With passage of fall ballot proposals, big policy changes coming to Midwest

State constitutions were changed and policies on issues ranging from medical marijuana to the death penalty were decided on by voters across the Midwest this November.
In all, 20 ballot proposals were voted on in seven states in the region. Here is a review of some of the proposals that won voter approval.

Nebraskans back death penalty
Nebraska is one of five states in the Midwest that allows for a veto referendum — the chance for voters to override the actions of their state legislature. Nebraskans used that power to reject, by a margin of 61 percent to 39 percent, a decision made by legislators last year to eliminate the death penalty.
As a result of this vote, Nebraska remains one of five states in the region with capital punishment (Indiana, Kansas, Ohio and South Dakota are the others). Supporters of the death penalty also won important ballot victories this fall in two states outside the Midwest (Oklahoma and California).
Independent board to set legislative pay
Minnesota is one of five states in the region where ballot proposals must first receive legislative approval, and this year, the state’s lawmakers successfully sought a change in how their own salaries are set.
More than three-quarters of Minnesotans agreed to change the state Constitution so that legislators no longer have the power to determine how much they are paid. That task will now be handled by an independent, citizen-run board — eight appointed by the governor, eight by the Minnesota Supreme Court chief justice. 
In most Midwestern states, the decision on legislator pay is ultimately left to the legislators themselves. However, there are other exceptions — a voter-approved constitutional change is required in Nebraska, and in Indiana, a statutory formula ties the pay of state lawmakers to that of trial court judges.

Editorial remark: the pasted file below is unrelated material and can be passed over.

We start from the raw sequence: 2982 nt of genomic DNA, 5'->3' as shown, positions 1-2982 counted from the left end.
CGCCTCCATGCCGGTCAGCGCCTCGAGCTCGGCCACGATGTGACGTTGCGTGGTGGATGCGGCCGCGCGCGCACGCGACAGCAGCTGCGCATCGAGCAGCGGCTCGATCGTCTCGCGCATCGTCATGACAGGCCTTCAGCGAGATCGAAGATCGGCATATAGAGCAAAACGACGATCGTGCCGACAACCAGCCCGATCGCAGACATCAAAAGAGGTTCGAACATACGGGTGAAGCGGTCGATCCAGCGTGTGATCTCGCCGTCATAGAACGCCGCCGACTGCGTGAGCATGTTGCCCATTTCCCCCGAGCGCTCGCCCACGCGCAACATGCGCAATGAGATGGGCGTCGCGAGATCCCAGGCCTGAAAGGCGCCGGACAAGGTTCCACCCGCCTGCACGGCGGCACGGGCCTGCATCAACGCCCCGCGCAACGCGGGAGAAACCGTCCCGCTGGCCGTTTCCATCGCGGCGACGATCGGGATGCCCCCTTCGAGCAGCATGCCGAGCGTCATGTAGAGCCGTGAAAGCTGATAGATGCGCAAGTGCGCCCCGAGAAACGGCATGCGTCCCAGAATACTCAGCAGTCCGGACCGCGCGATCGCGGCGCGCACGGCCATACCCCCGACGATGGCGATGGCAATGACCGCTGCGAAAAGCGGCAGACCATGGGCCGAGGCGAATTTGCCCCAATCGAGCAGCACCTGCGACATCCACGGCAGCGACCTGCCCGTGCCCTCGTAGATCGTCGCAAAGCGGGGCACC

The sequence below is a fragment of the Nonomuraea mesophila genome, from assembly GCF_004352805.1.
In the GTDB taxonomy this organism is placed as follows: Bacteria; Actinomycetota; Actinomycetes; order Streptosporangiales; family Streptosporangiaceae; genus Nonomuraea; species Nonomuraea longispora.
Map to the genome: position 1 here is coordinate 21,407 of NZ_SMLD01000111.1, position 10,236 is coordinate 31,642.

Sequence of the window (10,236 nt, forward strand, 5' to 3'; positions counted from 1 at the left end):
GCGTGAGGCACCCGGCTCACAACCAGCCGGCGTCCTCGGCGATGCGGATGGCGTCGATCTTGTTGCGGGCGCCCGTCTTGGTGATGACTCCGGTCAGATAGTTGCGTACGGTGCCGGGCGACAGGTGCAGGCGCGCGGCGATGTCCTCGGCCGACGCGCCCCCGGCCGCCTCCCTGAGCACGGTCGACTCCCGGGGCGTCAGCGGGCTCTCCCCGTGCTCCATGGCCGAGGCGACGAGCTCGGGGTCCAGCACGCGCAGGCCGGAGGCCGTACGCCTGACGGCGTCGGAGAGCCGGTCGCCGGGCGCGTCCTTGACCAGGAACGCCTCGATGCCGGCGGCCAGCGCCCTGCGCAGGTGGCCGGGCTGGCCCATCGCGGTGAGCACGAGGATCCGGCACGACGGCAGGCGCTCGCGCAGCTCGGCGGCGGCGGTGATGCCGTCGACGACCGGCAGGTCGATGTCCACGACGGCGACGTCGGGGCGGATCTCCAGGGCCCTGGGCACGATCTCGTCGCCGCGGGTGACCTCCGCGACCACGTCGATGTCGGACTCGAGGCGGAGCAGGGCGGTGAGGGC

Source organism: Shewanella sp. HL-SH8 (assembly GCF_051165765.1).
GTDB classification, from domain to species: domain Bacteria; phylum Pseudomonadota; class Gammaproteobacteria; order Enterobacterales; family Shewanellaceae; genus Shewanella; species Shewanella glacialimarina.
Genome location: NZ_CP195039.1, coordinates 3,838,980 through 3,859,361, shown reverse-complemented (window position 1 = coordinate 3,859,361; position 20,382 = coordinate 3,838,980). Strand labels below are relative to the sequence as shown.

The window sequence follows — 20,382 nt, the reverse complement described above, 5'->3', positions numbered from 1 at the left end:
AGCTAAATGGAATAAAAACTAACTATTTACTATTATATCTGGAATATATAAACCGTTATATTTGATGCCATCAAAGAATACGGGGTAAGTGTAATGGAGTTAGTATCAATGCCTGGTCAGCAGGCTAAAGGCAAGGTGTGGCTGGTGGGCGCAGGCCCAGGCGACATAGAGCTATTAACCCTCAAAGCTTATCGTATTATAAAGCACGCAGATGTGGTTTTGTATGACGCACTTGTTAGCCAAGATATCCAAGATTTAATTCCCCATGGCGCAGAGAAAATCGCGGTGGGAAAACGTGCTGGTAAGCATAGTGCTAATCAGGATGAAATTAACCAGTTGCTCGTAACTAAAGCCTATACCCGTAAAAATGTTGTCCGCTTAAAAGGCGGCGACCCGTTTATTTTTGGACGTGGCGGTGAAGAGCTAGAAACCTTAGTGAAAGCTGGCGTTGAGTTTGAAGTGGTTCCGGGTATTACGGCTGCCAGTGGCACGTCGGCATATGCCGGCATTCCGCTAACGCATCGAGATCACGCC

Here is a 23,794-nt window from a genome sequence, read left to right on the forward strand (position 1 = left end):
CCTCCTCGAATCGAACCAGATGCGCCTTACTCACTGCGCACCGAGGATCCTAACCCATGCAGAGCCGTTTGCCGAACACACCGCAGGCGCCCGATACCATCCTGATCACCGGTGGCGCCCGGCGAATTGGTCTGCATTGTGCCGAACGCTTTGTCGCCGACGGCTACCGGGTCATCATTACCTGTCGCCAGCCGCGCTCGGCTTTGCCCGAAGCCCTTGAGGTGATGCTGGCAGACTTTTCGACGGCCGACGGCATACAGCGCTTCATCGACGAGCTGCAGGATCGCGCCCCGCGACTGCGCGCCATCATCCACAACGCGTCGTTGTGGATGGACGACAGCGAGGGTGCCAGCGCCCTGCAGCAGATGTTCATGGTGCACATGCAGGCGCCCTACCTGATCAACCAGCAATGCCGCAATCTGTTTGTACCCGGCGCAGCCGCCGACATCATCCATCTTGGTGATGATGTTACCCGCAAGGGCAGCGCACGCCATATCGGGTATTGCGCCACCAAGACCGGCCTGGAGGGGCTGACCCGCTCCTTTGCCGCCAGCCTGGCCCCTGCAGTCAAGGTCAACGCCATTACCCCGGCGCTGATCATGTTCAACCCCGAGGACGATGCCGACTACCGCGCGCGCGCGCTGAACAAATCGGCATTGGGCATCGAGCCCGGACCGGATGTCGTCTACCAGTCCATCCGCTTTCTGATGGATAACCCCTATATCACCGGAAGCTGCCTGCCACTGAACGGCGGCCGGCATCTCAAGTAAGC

Medical marijuana legal in North Dakota
Over the past six months, two Midwestern states have legalized the use of medical marijuana: Ohio via legislative action, and now North Dakota through a vote of the people (64 percent to 36 percent). With passage of this citizen-initiated statutory measure, North Dakotans with specified medical conditions and written notes from their doctors will be able to purchase marijuana from licensed, nonprofit “compassion” centers. If individuals live 40 miles or more from a center, they can grow their own marijuana for medical use. 
Illinois, Michigan and Minnesota also permit the medical use of marijuana. 
South Dakotans veto youth-wage law
South Dakotans used a veto referendum to reject a legislative decision in 2015 to create a separate, lower minimum wage for workers under the age of 18 ($7.50 per hour). By a margin of 71 percent to 29 percent, South Dakotans decided that the minimum wage (currently $8.55 per hour) should apply to everyone.
In all, 10 ballot proposals were voted on in South Dakota this fall (third most in the nation). Voters rejected two election-reform ideas: one to create an independent, nine-member commission to draw state legislative districts, and a second to make South Dakota’s elections nonpartisan. However, they did approve a major revision of South Dakota’s campaign-finance laws (by a vote of 52 percent to 48 percent).
In addition to strengthening disclosure and reporting requirements, the citizen-initiated measure creates a method for publicly financing political candidates: Every registered voter in the state will receive two $50 credits and assign them to candidates. To receive these credits, candidates must agree to limits on campaign contributions and expenditures.
Right to hunt, fish in state constitutions
The Indiana and Kansas constitutions now give individuals the right to hunt and fish. These legislatively referred amendments received the support of more than 80 percent of voters in both states. According to the Congressional Sportsmen’s Foundation, the constitutions in Minnesota, Nebraska, North Dakota and Wisconsin also give residents the right to hunt and fish.
Illinois funding for roads put in ‘lock box’
To ensure that revenue from Illinois’ road fund (gas taxes and license fees, for example) is used only for transportation purposes, the Illinois General Assembly asked voters to amend the state Constitution. After receiving near-unanimous legislative support this year, the “lock box” amendment was overwhelmingly approved by Illinois voters. In 2014, a similar change was made to the Wisconsin Constitution.
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Stateline Midwest: November 20163.45 MB